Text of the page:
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The Adam Project Review: A Cinematic Treasure Trove of Time Travel, Family, and Sarcasm

Spearheaded by a star-studded cast, The Adam Project proves that time travel is real, family is forever, and Ryan Reynolds' witty banter never falters.

After the hilarious success of Free Guy, Ryan Reynolds and Director Shawn Levy reunite to bring you The Adam Project. The pair's 2nd collaboration arrives on Netflix this Friday (March 11), and is bound to make you laugh out loud before it tugs at your heartstrings to make you cry; regardless of the fact that no one around you appears to be cutting onions.

The Adam Project movie poster
The Adam Project | Image Courtesy of Netflix

The Netflix original is a futuristic film adorned with Ryan Reynolds' signature golden sarcasm. Pair it with the prowess of equally talented Jennifer Garner, Mark Ruffalo, and Zoe Saldana, among others; and you're practically star-gazing as the dynamic plot unfolds.

Additionally, it's worth noting that the youngest cast member, Walker Scobell, shines brightly as the younger version of the protagonist. It's almost as if they created a 12-year-old clone of Ryan Reynolds, and that alone is already worth seeing.

The Adam Project: In Review

While the exterior of the movie may be wrapped in futuristic warfare, cool action poses, and yes...light sabers, each layer gets peeled away to reveal a heartwarming core of family love.

It's the year 2050, and adult Adam Reed (Ryan Reynolds) is on a time-traveling mission to 2018 in order to save his wife, Laura (Zoe Saldana). However, as some twist of fate (and a gunshot wound) would have it, he crash-lands in 2022 instead.

If you're wondering who shot him, you can thank Maya Sorian (Catherine Keener), the CEO (read: villain) who controls all the cutting-edge technology.

Now injured, adult Adam's DNA can no longer be read by his space jet, which is why he needs help from little Adam (Walker Scobell) to get it to function again.

Enter young Adam, who may or may not be using his slightly obnoxious yet amusing behavior to cope with the loss of his father (Mark Ruffalo). He even uses it to fend off the bullies at school. To no avail, of course, because they still regularly beat him up. Anyway, he is rightfully freaked out to meet an older version of himself, but they soon warm up to each other and even exchange verbal quips in the most personality-clashing yet harmonious ways possible. We now know what it looks like when you argue with yourself, and it's severely fascinating.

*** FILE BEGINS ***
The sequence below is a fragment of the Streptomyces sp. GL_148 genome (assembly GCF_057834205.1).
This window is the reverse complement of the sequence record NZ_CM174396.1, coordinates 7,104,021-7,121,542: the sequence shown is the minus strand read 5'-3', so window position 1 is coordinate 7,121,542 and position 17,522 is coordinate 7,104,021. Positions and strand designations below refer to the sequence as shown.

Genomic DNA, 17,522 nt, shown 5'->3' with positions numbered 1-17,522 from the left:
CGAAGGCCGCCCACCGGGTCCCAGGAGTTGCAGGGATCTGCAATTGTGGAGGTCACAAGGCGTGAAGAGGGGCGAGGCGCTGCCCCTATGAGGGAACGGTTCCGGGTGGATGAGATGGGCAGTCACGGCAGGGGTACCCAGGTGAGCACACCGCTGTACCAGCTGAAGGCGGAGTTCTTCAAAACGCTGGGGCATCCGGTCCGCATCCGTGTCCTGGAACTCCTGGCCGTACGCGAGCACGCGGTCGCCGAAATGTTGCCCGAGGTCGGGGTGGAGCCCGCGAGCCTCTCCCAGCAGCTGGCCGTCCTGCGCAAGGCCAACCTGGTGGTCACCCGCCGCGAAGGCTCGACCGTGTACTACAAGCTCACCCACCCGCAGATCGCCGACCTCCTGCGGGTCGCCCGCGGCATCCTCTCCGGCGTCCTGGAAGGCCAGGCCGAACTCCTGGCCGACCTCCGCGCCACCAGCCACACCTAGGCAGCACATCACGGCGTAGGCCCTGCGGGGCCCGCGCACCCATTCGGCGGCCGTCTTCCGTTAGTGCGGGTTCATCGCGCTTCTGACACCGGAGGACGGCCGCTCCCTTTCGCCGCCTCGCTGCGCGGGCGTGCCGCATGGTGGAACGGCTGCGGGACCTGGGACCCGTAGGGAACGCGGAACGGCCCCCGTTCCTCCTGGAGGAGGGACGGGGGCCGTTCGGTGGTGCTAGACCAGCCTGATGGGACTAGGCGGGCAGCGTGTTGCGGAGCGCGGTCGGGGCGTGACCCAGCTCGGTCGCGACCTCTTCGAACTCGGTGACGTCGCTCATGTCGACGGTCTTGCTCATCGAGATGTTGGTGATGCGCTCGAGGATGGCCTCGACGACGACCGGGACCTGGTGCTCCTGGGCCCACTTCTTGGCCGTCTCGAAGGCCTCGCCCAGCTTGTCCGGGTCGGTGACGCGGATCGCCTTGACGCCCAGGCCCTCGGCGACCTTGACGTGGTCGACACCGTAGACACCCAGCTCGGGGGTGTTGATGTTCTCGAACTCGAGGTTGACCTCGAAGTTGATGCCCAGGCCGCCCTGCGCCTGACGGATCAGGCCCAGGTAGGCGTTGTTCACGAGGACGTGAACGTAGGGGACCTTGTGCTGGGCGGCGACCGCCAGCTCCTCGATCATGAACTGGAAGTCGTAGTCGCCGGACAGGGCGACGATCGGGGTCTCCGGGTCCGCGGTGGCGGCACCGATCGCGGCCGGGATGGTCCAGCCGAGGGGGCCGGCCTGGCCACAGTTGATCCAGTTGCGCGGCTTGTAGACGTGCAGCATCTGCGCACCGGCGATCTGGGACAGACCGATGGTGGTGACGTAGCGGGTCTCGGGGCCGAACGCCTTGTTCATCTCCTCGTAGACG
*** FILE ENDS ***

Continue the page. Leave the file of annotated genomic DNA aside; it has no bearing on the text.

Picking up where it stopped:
Jennifer Garner takes on the role of Adam's loving mom, who is tired of her son getting into trouble (but seriously, is it really Adam's fault when the bullies just won't leave him alone?). Also still reeling from the loss of her husband (but she already went on a date though, to her son's sheer disdain...), adult Adam encounters the younger version of his mother to give her some words of advice and comfort. Unbeknownst to the mom, she just had a stirring conversation with her son from the future. (Cue the tears.)

The Adam Project
Jennifer Garner and Walker Scobell "The Adam Project" | Image Courtesy of Netflix

Skip to the part where Adam-squared is battling Sorian's heavy-metal-clad guards; and a unexpected character appears out of nowhere to bust them out of there. It's an epic battle scene that will make you speed-chew your popcorn.

After a tearful reunion, the rollercoaster of emotions continues when the Adam duo attempt have to make a decision to actually travel to 2018 or not. Some conflict here and there, until a family reunion of epic proportions is on the rise.

The Adam Project
Walker Scobell of The Adam Project | Image Courtesy of Netflix

We're not gonna lie, we cried about 3 times while watching this, but a certain baseball scene truly emptied a whole box of tissue.

The Adam Project is a lighthearted story that shines a light on the simple yet significant things in life. A big A from us, because it lived up to its tagline: Sometimes, in order to move forward, you have to go back.

Watch the Adam Project with the whole family on March 11, only on Netflix.



All images courtesy of Netflix

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